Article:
'How I beat Rafa' ... Demon dreams of telling his kids

What a story it may turn out to be should Rafa Nadal's last dance on Court Philippe Chatrier actually turn out to be his penultimate Tango in Paris.

When the king of clay enters his Chatrier realm one more time - perhaps one last time - to tackle Olympic champion Alexander Zverev, it could be an 'I was there' moment, a tennis tale for the ages.

Alternatively, it could be Rafa's big tease - as he's just turned up at his supposed farewell bash and suggested, actually, there could be more Parisian parties to come after all.

Either way, with Rafa fever in the air, Alex de Minaur, enchanted like the rest of the sport about the prospect of what may unfold on Monday, reckons he has his own epic story to tell his kids and grandkids one day about the great Rafa.

And it's a tale which will only get taller as the years roll by.

"Yes, I can tell my kids one day that I managed to beat Rafa. On clay," de Minaur told AAP.

Nadal was decidedly upbeat in his pre-tournament news conference. (EPA PHOTO)

But, Alex, will that also include the rather significant caveats about this having been a rusty, injury-hit, last-legs 37-year-old version of Rafa who'd hardly hit a competitive ball in 18 months?

"Obviously, there's a bit of an asterisk around it - but as time goes by, I'll tell my grandkids I beat him in full flight," chuckled de Minaur.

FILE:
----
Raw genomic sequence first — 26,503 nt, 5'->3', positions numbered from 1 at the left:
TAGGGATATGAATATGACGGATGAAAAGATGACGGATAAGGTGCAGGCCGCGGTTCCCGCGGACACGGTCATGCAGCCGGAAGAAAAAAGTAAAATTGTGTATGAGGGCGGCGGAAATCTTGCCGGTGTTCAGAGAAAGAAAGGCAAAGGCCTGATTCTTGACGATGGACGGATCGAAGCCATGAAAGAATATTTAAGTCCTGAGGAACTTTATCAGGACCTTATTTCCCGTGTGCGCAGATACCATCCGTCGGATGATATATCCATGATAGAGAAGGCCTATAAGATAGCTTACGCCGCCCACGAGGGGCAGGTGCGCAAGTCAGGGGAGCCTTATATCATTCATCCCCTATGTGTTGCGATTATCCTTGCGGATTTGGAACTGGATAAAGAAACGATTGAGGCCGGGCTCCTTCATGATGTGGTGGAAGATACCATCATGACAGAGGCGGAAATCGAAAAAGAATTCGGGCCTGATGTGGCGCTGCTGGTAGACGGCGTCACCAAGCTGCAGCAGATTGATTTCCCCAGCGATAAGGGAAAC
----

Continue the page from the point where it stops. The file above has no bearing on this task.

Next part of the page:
"We can spare them the whole details of how it wasn't the real Rafa. We won't have to spill the whole details.

"Yeah, it's one of those stories I'll have for ever - very happy with that."

De Minaur's triumph over Nadal in Barcelona was his second this year, but it's a measure of the competitive fire that still burns within the rusty Spaniard that he did gain revenge for Barcelona over the Aussie a week later in Madrid.

Which might not feature in Demon's version, either.

Yet should it be Nadal's last Roland Garros, de Minaur just wanted to echo what the rest of tennis feels about him.

"It's been a little bit of a love story with Rafa and Roland Garros ever since they first met," he said.

"It's been surreal what he's been able to achieve - not just in the world of tennis, but of course, especially here in Roland Garros. Fourteen titles; he's achieved a feat I don't think will ever be broken or anyone will even get close to.

"He's pretty special. Everyone will have their eyes glued to the TV watching that match. It's going to be very exciting, and he's going to be thoroughly missed by all of the tour."

But wait.

There was something about Nadal's demeanour in his pre-tournament conference which suggested something amazing could be stirring.

"I'm feeling better ... In my mind is do something different and play much better and give myself a chance to play competitive.there.

"All these questions that I understand you are making to me, I am asking to myself, too. But the answer gonna be on Monday, no?"

And if the man who's won 112 French Open matches and lost just three does defeat an on-song Zverev, fresh from his Italian Open triumph, wouldn't that just be his most fanciful triumph of all?

Mention to de Minaur that he and Nadal could meet in the quarter-finals, the Aussie No.1 just laughed: "Okay, well, let's not get too ahead of ourselves."

But wouldn't that be an even better fireside tale for the grandkids?